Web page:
The question here is whether municipal paramedics must be paid overtime after 40 hours or are subject to higher overtime thresholds applicable to firefighters and other emergency responders under the Fair Labor Standards Act.
While some courts have found paramedics were covered by the traditional 40-hour overtime threshold, others and the U.S. Department of Labor have sided with municipalities, holding that paramedics were subject to the higher overtime thresholds set forth in FLSA Section 207(k), which provides a special overtime pay schedule for emergency responders.
In Lawrence et al. v. City of Philadelphia, more than 200 current and former fire service paramedics sued, claiming that their regular schedule and compensation structure violate the FLSA. They argued they should have been paid at overtime rates for all hours worked over 40 in a workweek, instead of the city’s practice of paying for hours worked beyond their regular schedule, which varies from as little as 34 hours to as much as 48 hours in a traditional Sunday-to-Saturday calendar week.
Philadelphia defended the case on the grounds that through a 1999 amendment to the FLSA, Congress included paramedics such as the plaintiffs in the FLSA’s definition of "fire protection employees," to whom higher overtime thresholds apply under Section 207(k).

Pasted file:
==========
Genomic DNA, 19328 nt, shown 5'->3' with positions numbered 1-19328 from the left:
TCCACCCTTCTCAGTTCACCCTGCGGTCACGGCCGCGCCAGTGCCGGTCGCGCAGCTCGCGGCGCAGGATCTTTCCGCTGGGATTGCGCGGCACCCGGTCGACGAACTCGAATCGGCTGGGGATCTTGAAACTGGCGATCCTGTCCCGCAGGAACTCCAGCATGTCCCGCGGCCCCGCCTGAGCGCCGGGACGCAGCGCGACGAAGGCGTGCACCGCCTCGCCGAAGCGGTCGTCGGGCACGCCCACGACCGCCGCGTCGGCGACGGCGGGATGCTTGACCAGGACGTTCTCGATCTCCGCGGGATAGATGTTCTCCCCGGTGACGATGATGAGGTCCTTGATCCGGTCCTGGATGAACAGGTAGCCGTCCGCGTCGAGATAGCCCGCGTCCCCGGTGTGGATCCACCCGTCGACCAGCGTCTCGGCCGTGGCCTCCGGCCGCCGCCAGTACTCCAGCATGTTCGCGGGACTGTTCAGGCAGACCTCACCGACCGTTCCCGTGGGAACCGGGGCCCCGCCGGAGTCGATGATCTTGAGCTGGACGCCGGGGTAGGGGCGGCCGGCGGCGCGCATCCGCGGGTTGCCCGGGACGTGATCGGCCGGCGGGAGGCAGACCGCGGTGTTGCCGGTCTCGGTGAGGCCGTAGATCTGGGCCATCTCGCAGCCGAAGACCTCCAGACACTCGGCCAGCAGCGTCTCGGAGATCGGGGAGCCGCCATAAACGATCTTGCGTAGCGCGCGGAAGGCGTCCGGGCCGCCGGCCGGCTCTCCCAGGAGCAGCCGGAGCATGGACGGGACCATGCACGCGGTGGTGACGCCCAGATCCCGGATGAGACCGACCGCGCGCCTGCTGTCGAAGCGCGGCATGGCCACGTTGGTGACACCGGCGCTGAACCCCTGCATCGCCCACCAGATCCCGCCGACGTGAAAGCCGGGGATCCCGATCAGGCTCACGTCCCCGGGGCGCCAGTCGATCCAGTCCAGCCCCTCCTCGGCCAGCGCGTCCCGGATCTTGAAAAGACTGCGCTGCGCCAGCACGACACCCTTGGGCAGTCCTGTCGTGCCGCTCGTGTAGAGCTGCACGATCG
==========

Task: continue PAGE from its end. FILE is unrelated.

Recognizing that the traditional 40-hour-a-week overtime threshold could be a severe financial burden to municipalities providing police, firefighting and other emergency services on a 24-hour-a-day basis, Congress included Section 207(k) in the FLSA. This provided a schedule where higher overtime thresholds apply and are based upon the length of a particular emergency responder’s rotating work period, instead of a traditional Sunday-to-Saturday workweek.
Under FLSA and U.S. Department of Labor regulations setting forth pay schedules, such fire protection employees are not entitled to overtime payments until they have worked at least 61 hours in an eight-day work period. If the Philadelphia plaintiffs qualified for this partial exemption, their claim would fail because they hadn’t worked more than 61 hours in a work period without overtime pay.
While at first glance this issue would appear to be easily resolvable (after all, the statute specifically states that "paramedics" qualify for the higher overtime threshold), it actually requires a fact-intensive inquiry, thanks to the definition of what constitutes a fire protection employee under the FLSA.